• I thoughtfully choose how to spend my time; time does not spend me. I know what I’m trading off.
  • I ignore all “shoulds” and listen only to my internal guide.

Ways to connect with the world

  • I blog, and read and comment on selected other blogs.
  • I take appropriate-length time to email the people I appreciate.
  • I make and take appropriate-length phone calls from loved ones.
  • I spend time with family and friends, when I want to and only for as long as I want to.
  • I regularly spend time outdoors.
  • I choose mindful outings at regular intervals.

Ways to connect with myself

  • I enjoy some quiet and still time, every day.
  • I spend time with my body, listening to her needs and desires, and nurturing her.
  • I eat mindfully and with enjoyment.
  • I move my body joyfully and regularly.
  • I present myself to the world in ways that make me feel at ease and at my most beautiful.
  • I choose activities I love.
  • I cultivate happiness.

When I work:

  • I cultivate lifelong fulfillment and self-expression, and raise global awareness.
  • As long as I feel a commitment to writing and to art, I will call myself a writer and artist. It’s my declaration to make, and I stand strong in it. The only thing that can make me less of a writer or artist is if I don’t feel that commitment anymore.
  • My commitments determine what’s important to me in my projects. They help me guide myself according to my own vision and no one else’s.
  • Nothing is urgent unless I believe it is. Nothing is required unless I think it will help me grow. I set my own guidelines based on what feels right to me, and I trust that I will meet my commitments and touch on them regularly enough to keep momentum and thoroughly explore my interests and my skills.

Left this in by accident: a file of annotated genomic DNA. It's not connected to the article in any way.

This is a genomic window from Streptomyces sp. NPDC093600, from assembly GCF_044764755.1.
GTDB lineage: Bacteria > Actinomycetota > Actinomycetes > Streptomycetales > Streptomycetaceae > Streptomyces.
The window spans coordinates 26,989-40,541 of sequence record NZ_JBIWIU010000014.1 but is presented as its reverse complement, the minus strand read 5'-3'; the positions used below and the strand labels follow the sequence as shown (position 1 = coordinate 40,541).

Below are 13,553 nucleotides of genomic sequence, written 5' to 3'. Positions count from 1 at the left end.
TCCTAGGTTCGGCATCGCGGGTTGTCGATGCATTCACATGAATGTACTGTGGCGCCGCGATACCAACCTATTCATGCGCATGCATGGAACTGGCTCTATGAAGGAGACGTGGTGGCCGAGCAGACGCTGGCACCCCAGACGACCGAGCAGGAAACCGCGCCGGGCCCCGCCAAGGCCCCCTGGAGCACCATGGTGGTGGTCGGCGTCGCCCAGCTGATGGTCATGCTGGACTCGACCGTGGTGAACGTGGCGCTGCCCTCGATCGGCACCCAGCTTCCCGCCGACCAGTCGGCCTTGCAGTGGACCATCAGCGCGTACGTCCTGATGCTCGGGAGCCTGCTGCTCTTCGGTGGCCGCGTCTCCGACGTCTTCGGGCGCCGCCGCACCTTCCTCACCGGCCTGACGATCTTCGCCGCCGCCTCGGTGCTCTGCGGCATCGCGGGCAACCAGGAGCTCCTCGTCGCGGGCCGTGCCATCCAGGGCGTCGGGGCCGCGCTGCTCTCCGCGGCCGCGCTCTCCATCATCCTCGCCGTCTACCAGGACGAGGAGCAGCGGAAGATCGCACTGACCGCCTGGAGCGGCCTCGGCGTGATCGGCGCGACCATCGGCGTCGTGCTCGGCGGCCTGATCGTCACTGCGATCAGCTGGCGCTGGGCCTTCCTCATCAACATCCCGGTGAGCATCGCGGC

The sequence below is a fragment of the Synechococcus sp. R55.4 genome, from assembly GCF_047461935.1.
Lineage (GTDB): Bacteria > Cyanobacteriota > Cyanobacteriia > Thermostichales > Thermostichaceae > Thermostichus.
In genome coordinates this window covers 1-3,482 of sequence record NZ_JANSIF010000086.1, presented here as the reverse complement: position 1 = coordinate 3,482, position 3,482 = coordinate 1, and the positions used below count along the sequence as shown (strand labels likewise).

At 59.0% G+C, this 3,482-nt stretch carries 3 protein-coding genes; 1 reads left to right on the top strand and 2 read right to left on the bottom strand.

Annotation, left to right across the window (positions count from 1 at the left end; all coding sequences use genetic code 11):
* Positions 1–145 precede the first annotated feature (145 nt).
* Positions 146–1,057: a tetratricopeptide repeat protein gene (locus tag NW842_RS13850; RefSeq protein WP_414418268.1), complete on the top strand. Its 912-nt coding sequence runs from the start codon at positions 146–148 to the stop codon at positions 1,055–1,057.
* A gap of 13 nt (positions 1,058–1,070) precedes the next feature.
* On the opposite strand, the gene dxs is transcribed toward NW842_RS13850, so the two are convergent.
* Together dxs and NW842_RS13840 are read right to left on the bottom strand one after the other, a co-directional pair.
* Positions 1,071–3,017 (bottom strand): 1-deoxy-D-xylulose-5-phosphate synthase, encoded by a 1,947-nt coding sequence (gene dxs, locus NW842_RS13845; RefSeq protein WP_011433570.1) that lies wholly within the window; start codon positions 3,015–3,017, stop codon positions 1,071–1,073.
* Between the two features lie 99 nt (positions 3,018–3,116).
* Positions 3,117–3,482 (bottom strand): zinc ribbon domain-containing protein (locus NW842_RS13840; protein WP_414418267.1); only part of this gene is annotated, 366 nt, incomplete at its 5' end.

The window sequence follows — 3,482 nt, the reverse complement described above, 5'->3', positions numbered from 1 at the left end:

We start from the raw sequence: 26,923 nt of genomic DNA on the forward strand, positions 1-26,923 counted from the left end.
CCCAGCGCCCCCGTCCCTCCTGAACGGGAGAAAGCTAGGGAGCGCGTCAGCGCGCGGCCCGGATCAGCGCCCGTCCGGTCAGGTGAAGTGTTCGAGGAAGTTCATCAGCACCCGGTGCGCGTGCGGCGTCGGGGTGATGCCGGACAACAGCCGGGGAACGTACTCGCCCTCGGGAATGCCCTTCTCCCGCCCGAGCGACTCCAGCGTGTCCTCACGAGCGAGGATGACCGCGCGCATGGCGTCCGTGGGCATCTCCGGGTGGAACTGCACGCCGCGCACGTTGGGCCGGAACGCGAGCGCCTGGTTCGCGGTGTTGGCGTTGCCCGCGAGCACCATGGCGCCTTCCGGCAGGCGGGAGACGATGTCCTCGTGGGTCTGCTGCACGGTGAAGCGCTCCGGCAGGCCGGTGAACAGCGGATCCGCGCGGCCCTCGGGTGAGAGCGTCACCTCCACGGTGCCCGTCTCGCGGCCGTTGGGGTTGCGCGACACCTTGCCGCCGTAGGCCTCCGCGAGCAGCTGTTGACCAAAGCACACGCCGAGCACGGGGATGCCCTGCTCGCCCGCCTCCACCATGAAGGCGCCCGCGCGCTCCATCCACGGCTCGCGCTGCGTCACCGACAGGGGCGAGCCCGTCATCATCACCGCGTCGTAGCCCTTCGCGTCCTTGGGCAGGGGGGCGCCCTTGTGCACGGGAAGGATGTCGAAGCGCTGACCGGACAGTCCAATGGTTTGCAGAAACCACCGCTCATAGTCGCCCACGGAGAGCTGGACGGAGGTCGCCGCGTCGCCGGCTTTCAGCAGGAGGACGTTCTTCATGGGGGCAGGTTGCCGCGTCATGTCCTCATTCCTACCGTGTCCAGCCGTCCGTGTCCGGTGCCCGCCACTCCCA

• I commit to visual arts as a means of expressing those visions that come to me in dreams and in my waking hours. I commit to the fullest possible development of my ability to express those visions — in all their strangeness and individuality — via drawing, painting, sequential art, or whatever media necessary, and through exploration of other artists and their work, and anything else that piques my interest.
  • I commit to developing my writing as a means of self-expression, to convey ideas, and to build community and a feeling of shared experience. I commit to regular reading to let others’ ideas and words wash over me. I commit to regular and fully honest writing, on my blog, privately, and elsewhere as I see fit.
  • Creating and editing are different processes. I do not allow value judgments to touch my creativity. Critique and editing come afterward, in the revision stage or later.

When I play:

  • I cultivate happiness and a sense of abundance and adventure. I tune in to myself.
  • I realize that my time and energy are finite and can’t simply be maneuvered into giving up space where there is none. When adopting new practices, I start slow and take as much time as I need.
  • I seek out adventures and new experiences.
  • I do not feel bad for “not working.” Play enhances work, and the division between them is not always solid.